In the month of October, we celebrate Thanksgiving. It is a day that families join and give thanks to God for everything that they have. It is a day filled with good food, sports and a time to relax and have fun. Of course, this day is not on our Orthodox Calendar. We don’t need one special day to give thanks for everything we have. We, as Christians, do that every Sunday morning and any other time we pray and take Holy Communion. Nevertheless, Thanksgiving is still a great time to reflect on what we should be thankful. As Orthodox Christians, we should be thankful for our Lord coming down to earth, taking the form of a servant and giving Life to us through His Cross and Resurrection. We should be thankful that He brought us from death to life with the plan of salvation. We should be thankful for our parents, our brothers and sisters, our grandparents, our aunts, uncles and cousins. We should be thankful for our friends, our teachers and our classmates. We should be thankful for everything that we have.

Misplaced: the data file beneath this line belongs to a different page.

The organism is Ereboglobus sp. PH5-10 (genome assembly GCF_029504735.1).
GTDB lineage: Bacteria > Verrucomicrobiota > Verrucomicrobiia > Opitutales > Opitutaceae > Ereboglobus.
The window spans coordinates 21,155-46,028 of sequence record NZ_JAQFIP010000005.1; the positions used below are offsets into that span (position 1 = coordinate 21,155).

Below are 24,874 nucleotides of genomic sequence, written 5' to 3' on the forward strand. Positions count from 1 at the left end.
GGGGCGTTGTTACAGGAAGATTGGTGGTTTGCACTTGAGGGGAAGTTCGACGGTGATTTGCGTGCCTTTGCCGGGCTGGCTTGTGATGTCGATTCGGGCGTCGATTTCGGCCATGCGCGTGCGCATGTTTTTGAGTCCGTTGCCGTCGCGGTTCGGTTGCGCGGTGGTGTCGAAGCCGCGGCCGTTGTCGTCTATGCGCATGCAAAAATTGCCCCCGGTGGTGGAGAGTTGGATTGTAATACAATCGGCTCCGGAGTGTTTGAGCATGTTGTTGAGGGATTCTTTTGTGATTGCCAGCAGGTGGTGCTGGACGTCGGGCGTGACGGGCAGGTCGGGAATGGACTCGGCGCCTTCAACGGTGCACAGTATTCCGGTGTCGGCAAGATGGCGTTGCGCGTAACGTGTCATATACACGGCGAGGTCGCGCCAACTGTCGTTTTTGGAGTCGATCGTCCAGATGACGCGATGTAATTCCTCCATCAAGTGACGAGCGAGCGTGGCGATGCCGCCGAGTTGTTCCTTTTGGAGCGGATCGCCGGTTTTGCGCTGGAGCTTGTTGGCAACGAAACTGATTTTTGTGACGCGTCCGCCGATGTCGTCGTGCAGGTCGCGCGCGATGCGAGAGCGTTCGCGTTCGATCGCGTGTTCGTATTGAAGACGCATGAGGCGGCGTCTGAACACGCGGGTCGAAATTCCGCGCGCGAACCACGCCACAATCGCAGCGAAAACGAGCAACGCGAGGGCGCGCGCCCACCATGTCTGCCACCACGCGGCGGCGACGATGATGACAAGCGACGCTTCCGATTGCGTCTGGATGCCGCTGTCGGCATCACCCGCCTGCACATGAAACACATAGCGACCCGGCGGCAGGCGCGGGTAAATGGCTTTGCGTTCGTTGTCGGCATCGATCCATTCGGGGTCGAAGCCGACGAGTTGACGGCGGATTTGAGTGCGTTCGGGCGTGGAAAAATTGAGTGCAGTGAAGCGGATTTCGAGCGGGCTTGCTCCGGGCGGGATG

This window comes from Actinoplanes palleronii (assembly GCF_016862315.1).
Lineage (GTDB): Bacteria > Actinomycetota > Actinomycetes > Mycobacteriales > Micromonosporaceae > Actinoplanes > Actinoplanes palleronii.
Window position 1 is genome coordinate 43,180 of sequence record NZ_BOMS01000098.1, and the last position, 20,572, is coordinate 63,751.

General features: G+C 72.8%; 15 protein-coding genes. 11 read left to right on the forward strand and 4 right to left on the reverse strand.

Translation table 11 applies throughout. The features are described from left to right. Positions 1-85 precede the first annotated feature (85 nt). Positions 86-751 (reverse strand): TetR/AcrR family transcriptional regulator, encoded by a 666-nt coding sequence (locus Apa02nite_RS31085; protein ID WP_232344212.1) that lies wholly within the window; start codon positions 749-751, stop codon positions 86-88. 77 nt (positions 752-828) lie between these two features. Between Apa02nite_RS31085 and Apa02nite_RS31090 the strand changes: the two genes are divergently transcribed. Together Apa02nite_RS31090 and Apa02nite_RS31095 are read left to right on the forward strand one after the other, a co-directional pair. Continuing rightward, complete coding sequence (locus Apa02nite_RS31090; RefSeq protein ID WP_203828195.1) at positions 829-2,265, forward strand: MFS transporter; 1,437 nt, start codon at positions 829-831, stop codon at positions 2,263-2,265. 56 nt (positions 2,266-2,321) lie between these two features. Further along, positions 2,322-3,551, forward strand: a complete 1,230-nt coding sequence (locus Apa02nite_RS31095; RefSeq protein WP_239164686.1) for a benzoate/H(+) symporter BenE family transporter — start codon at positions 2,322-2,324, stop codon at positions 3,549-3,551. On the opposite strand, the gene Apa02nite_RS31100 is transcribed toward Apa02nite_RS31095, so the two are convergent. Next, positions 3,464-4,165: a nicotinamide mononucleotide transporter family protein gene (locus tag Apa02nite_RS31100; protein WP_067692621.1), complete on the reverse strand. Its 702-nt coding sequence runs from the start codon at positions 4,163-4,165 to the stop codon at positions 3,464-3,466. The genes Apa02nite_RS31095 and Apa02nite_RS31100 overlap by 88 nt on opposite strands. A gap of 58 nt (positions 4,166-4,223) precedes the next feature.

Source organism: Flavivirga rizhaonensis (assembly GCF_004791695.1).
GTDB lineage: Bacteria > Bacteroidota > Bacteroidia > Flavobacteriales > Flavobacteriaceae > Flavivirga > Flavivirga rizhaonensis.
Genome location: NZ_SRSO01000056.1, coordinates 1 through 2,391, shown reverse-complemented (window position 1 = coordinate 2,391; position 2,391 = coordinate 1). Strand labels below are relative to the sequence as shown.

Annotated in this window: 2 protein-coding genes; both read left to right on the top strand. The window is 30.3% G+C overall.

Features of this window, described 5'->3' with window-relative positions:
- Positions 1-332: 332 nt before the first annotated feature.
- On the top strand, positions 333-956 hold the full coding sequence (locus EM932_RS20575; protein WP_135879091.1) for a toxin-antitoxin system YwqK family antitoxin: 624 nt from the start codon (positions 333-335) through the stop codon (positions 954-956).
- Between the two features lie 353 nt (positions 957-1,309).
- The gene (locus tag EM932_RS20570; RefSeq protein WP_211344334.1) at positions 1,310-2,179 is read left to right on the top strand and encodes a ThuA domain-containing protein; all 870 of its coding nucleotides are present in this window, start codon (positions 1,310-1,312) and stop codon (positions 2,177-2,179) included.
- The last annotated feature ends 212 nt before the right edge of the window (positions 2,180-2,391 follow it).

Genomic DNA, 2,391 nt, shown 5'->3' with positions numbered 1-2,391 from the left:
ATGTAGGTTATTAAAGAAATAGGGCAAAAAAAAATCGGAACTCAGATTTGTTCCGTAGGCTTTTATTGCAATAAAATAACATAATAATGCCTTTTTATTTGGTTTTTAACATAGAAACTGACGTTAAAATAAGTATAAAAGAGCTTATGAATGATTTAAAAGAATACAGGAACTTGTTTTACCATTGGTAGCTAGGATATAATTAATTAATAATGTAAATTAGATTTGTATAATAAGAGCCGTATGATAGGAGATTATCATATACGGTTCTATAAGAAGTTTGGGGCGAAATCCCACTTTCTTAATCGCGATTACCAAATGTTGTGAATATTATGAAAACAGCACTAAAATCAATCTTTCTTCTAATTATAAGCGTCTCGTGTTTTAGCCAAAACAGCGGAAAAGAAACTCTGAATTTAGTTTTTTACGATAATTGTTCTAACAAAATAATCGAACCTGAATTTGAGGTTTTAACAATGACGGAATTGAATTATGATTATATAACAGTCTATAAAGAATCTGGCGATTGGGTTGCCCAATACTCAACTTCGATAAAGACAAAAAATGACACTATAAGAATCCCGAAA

Now, someone might say, “Doesn’t God know that we are thankful for these things?” Well, yes. God knows everything. He wants us to have a relationship with Him. He wants us to embrace Him and make Him the Lord of our lives and our best friend. Therefore, when we thank God, we show Him that we want a personal relationship with Him. We show Him that we want to talk with Him, to laugh and cry with Him, to become one with Him. When we don’t bother to talk with Him, it is as if we don’t want Him in our lives. When we do talk to God, we should not only ask God for things; we should first thank Him for everything we have. We should thank Him every day because He gives us these things every day. We should then ask forgiveness for what we have done and then we should ask for the things that will make us closer to Him. Our action – of giving thanks to God for His Body and Blood – is not complete until we go forth and do good works, imitating Christ. Thus at the end of the Liturgy we are called to “depart in peace” “in the Name of the Lord.” When we do these things, we truly would have prayed and given thanks for His grace and mercy on us. This Thanksgiving season, let’s not forget to give thanks from the moment we rise to the moment we go back to sleep at night and our Heavenly Father will be there saying, “You are welcome, my child.” Let us not forget to be thankful for God’s real and active presence in our lives. Maybe we can institute a special prayer of thanksgiving, maybe we can take some time away from TV, away from Football, away from the food, and offer a prayer of thanksgiving to the One who has provided all the things that we can even be thankful for. Courtesy of St. Paul's newsletter.